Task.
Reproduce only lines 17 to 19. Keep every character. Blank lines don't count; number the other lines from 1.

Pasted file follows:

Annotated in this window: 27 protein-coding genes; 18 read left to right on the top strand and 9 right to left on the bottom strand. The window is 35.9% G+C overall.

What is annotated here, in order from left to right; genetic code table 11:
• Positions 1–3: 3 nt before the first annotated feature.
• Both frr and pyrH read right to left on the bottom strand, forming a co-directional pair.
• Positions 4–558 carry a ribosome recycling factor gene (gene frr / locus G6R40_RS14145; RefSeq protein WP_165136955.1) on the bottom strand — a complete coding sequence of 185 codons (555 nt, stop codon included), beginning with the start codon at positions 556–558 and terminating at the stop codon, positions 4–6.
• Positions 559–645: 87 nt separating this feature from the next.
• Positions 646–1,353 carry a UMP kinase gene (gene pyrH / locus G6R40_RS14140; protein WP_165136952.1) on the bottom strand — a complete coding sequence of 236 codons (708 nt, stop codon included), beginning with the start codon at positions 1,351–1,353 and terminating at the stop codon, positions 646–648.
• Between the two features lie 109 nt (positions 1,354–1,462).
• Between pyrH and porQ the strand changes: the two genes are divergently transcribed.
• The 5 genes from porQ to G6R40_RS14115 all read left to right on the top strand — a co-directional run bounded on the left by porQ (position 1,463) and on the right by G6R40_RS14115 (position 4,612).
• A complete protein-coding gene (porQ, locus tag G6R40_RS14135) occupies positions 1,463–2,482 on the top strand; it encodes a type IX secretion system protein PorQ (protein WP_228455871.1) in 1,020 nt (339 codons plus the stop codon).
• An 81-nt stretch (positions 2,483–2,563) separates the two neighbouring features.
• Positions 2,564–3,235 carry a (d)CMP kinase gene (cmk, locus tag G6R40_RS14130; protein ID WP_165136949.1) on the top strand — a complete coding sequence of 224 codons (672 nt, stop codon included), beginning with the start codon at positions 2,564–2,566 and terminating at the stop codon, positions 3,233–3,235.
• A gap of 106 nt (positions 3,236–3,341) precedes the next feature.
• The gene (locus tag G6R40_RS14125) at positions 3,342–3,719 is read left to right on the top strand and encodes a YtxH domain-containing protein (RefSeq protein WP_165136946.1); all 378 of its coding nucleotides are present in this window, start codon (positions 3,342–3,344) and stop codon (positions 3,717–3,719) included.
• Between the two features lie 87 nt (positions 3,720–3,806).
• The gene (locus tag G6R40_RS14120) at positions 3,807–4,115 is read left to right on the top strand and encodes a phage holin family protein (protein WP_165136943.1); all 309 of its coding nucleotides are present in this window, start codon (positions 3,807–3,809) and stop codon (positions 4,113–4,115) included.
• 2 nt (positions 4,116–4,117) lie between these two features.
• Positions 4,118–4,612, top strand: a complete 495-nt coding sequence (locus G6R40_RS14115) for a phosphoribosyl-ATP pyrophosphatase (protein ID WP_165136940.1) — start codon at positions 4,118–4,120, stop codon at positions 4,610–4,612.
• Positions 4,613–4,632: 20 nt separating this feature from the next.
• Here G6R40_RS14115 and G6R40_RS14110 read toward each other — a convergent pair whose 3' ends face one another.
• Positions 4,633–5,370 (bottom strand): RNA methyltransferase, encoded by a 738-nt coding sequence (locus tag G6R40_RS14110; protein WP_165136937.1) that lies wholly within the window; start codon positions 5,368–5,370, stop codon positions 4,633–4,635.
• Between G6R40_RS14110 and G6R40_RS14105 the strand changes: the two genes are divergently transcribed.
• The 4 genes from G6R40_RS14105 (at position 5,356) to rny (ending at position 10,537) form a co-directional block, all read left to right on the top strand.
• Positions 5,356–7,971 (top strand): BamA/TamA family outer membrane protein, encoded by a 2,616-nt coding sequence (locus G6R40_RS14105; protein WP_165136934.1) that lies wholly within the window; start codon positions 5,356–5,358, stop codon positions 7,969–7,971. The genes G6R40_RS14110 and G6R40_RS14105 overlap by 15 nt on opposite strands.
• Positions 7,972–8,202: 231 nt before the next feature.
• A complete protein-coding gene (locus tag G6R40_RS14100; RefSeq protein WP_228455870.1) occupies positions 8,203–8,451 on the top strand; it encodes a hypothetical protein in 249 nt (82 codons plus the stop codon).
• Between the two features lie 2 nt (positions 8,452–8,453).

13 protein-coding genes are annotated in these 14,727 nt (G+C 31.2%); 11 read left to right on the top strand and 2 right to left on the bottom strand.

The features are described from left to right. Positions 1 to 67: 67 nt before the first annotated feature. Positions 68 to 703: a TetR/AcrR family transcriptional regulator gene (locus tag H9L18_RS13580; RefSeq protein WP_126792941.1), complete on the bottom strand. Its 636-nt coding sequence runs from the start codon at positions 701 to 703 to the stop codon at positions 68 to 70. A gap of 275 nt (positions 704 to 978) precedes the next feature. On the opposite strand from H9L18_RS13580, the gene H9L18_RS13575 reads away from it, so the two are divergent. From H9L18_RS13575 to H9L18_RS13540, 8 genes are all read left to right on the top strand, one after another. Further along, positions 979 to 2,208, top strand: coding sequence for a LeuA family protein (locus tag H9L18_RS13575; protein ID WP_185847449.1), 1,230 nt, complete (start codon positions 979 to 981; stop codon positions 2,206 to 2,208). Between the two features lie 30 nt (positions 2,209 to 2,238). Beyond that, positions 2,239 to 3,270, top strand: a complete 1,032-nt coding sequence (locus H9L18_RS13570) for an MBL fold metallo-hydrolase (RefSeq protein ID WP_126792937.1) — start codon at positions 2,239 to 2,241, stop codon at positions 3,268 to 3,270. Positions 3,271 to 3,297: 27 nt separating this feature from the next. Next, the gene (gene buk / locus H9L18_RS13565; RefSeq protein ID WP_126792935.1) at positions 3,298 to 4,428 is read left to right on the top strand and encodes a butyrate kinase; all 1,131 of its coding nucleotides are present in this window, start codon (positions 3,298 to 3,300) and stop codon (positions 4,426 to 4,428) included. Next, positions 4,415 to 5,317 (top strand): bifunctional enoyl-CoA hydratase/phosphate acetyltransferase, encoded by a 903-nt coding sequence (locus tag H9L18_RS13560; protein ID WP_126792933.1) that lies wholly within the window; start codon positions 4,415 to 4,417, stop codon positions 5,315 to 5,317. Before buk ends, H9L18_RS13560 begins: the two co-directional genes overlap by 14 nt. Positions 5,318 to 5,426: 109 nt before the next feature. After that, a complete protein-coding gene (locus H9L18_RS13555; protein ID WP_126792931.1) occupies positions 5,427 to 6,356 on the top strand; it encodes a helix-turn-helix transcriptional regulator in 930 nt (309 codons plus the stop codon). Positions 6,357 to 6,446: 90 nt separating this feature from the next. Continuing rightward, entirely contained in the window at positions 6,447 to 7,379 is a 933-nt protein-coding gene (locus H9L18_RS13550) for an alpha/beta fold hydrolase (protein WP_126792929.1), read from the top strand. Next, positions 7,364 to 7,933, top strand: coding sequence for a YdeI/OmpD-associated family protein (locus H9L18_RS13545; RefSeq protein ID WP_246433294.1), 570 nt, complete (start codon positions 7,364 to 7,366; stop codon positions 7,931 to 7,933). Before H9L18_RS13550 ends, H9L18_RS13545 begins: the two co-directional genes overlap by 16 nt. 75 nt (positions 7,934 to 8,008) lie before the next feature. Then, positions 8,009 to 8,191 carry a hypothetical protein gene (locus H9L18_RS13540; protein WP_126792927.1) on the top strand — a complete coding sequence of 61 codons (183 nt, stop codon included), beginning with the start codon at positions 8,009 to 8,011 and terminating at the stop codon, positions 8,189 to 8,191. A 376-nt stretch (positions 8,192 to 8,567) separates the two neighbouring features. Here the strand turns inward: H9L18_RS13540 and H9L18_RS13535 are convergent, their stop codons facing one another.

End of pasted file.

• The gene (locus tag G6R40_RS14120) at positions 3,807–4,115 is read left to right on the top strand and encodes a phage holin family protein (protein WP_165136943.1); all 309 of its coding nucleotides are present in this window, start codon (positions 3,807–3,809) and stop codon (positions 4,113–4,115) included.
• 2 nt (positions 4,116–4,117) lie between these two features.
• Positions 4,118–4,612, top strand: a complete 495-nt coding sequence (locus G6R40_RS14115) for a phosphoribosyl-ATP pyrophosphatase (protein ID WP_165136940.1) — start codon at positions 4,118–4,120, stop codon at positions 4,610–4,612.